Researchers Hope to Develop New Methods for Treating Fracking Wastewater

Researchers at West Virginia University and the University of Kansas have announced a joint effort to study the impacts that the natural gas industry’s wastewater has on lakes, rivers and streams.

“You have three classes of potential contaminants: salts, organic compounds and some amount of radioactivity—mainly in the form of radium,” says Paul Ziemkiewicz, director of West Virginia’s Water Research Institute.

He says management of wastewater—known in the industry as “produced water”—is a growing concern. The Department of Energy estimates the industry is responsible for 20 billion barrels of produced water annually.

“A lot of the produced water that was generated over the first wave of Marcellus development was largely being consumed in new well completions,” Ziemkiewicz says. “And with the drop in gas prices, well completions have gone down, and therefore we have this extra water accumulating. We need to find a way to dispose of it, treat it or something else.”

The project is funded by a $4 million grant from the National Science Foundation. Ziemkiewicz says the team also hopes to develop new safe handling and treatment practices, and to develop ways to avoid earthquakes when disposing of wastewater in underground injection wells.

Reporting by Glynis Board / West Virginia Public Broadcasting

 

Pennsylvania Lawmakers Earn Failing Grades on the Environment

A group of environmental advocacy organizations released its latest legislative scorecard on Wednesday, and many Pennsylvania lawmakers weren’t exactly hitting it out of the park on environmental issues.

The report from Conservation Voters of Pennsylvania, PennEnvironment, the Sierra Club and Clean Water Action tracks how legislators in Pennsylvania’s House and Senate voted on issues like fracking, climate change and private development on public land during the current legislative session. Clean Water Action’s Steve Hvozdovich says particularly notable was legislation which delays action on climate change by postponing the state’s efforts to comply with the federal Clean Power Plan.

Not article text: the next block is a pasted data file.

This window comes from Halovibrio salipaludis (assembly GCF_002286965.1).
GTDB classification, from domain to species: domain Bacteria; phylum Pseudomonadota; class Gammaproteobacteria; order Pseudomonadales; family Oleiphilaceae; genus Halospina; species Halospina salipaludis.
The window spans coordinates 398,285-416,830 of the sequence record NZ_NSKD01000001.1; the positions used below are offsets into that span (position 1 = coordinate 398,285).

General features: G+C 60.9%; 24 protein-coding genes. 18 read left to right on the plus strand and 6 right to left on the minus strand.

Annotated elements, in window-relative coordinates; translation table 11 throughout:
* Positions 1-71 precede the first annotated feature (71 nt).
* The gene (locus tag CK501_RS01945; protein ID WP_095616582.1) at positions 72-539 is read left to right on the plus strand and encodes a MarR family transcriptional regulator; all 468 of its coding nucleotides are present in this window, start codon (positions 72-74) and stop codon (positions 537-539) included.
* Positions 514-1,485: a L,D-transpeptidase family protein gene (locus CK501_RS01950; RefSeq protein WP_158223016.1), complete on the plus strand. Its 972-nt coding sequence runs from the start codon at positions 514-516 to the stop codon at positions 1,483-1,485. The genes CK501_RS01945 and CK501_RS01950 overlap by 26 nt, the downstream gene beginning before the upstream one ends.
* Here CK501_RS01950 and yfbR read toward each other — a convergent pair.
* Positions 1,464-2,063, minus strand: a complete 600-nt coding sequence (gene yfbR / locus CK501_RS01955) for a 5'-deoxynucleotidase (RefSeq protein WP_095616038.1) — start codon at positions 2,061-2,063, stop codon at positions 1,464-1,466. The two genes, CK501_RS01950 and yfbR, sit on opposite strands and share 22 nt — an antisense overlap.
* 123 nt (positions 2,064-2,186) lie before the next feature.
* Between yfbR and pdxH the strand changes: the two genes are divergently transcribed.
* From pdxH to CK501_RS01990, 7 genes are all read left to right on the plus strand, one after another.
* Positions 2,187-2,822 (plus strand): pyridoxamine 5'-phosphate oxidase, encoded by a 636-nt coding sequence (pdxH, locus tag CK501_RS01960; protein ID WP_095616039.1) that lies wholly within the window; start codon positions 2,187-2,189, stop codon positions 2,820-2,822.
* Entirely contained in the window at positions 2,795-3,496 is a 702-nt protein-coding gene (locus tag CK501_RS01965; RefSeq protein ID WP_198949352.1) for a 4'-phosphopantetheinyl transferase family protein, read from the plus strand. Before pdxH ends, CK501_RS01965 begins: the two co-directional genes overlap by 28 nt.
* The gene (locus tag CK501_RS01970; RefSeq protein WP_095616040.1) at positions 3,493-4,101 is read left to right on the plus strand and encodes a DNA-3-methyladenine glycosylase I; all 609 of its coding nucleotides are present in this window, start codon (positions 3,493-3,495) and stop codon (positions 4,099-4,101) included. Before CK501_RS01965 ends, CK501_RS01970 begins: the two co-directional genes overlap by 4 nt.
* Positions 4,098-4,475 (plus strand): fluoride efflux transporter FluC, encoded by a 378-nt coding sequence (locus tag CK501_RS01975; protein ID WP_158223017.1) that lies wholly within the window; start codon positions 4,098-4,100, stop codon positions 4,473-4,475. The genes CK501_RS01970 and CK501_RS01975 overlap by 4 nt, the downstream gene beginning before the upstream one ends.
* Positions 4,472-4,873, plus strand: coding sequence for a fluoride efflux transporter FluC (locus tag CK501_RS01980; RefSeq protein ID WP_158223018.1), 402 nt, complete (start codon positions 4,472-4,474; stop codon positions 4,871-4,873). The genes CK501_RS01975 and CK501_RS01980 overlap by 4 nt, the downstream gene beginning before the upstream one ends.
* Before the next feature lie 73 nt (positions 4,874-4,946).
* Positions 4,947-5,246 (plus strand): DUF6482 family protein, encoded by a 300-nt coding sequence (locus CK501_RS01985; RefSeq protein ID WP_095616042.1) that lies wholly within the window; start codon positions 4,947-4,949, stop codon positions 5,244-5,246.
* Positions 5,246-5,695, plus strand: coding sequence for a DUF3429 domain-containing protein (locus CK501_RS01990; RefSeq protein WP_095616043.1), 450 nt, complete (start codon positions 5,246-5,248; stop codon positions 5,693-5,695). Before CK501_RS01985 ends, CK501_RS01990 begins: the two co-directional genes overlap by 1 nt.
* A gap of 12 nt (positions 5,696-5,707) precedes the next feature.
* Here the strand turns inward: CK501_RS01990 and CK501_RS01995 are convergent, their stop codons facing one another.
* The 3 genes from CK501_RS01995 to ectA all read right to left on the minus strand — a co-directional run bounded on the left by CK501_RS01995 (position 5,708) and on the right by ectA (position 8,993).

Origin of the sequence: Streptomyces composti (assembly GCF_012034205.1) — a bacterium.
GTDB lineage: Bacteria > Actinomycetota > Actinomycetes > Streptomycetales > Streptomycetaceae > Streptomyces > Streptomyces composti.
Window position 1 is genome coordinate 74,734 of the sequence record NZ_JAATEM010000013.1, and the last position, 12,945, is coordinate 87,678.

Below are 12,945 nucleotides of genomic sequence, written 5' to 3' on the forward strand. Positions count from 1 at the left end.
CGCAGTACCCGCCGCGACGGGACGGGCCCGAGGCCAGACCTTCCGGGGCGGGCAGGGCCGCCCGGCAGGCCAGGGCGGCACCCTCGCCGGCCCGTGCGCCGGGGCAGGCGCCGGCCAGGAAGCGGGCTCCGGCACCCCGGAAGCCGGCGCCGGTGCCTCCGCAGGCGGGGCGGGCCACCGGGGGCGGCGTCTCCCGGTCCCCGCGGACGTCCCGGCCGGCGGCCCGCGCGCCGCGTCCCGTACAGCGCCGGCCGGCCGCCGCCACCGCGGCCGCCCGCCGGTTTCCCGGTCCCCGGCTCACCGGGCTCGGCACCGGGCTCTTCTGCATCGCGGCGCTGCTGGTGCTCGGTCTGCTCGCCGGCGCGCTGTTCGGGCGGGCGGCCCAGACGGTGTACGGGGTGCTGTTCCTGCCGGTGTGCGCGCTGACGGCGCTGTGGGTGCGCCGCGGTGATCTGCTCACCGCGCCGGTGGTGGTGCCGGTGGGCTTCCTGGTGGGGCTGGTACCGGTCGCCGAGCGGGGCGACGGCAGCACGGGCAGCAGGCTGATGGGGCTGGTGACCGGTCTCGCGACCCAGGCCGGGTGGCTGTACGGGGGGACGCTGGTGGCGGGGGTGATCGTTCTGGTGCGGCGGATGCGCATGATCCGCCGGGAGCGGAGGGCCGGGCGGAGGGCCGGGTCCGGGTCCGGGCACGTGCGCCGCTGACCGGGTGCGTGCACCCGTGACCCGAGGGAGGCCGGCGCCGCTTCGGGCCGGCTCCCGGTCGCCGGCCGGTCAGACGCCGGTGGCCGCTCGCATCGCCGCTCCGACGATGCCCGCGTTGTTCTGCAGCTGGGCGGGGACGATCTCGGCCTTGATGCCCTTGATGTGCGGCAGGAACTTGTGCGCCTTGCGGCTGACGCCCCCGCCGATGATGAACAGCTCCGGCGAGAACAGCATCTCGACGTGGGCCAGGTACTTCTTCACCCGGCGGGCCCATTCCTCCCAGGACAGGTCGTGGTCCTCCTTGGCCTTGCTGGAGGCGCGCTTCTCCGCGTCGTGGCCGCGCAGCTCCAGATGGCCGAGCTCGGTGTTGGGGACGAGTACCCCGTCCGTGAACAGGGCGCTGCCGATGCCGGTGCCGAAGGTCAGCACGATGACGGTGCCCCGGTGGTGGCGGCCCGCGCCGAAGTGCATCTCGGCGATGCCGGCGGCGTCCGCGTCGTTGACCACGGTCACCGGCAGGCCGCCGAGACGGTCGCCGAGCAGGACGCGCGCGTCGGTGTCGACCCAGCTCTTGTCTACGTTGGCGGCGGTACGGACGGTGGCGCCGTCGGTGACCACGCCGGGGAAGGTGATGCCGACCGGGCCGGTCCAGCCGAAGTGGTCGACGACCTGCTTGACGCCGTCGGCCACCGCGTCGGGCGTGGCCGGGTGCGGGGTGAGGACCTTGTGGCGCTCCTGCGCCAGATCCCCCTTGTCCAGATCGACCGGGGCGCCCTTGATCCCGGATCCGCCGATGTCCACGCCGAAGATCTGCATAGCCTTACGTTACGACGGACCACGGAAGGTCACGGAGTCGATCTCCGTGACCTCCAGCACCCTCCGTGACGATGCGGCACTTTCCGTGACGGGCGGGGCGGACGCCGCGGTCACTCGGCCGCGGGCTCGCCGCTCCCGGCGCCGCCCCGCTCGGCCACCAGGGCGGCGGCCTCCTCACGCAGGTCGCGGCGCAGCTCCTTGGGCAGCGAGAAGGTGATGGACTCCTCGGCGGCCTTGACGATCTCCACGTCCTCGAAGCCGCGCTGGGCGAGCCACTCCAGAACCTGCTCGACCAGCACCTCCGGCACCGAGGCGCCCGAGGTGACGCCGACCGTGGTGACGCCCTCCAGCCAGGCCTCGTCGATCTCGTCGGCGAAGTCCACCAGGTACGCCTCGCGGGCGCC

“I think what’s most shocking about these ongoing efforts is how counter they run to the interests that have been expressed by Pennsylvanians across the state on these issues,” Hvozdovich says. He says polls show 60 percent of Pennsylvanians describe climate change as a serious problem.

Though 42 lawmakers were classified as “Environmental Champions,” the report card indicates they are in the minority when it comes to voting to protect the environment. In fact, Conservation Voters of Pennsylvania’s Josh McNeil says legislators didn’t have a whole lot of positive environmental bills to vote for.

“There’s no opportunity to vote for clean energy. There’s no opportunity to vote for clean water. Everything was an attack,” McNeil says.

McNeil blames the Republican leadership in the house and senate and the influence of the oil and gas industry. Overall, legislators representing the Philadelphia and Pittsburgh areas received higher scores than their colleagues from the center of the state.

Reporting by Kara Holsopple